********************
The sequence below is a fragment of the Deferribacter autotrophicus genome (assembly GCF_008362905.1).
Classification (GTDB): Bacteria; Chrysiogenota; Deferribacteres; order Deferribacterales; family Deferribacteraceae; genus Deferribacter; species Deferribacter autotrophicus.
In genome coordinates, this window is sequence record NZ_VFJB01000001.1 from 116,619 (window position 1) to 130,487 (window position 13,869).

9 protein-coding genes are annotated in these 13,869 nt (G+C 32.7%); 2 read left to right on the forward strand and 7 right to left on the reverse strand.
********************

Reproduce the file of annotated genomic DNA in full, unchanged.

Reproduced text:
The sequence below is a fragment of the Deferribacter autotrophicus genome (assembly GCF_008362905.1).
Classification (GTDB): Bacteria; Chrysiogenota; Deferribacteres; order Deferribacterales; family Deferribacteraceae; genus Deferribacter; species Deferribacter autotrophicus.
In genome coordinates, this window is sequence record NZ_VFJB01000001.1 from 116,619 (window position 1) to 130,487 (window position 13,869).

9 protein-coding genes are annotated in these 13,869 nt (G+C 32.7%); 2 read left to right on the forward strand and 7 right to left on the reverse strand.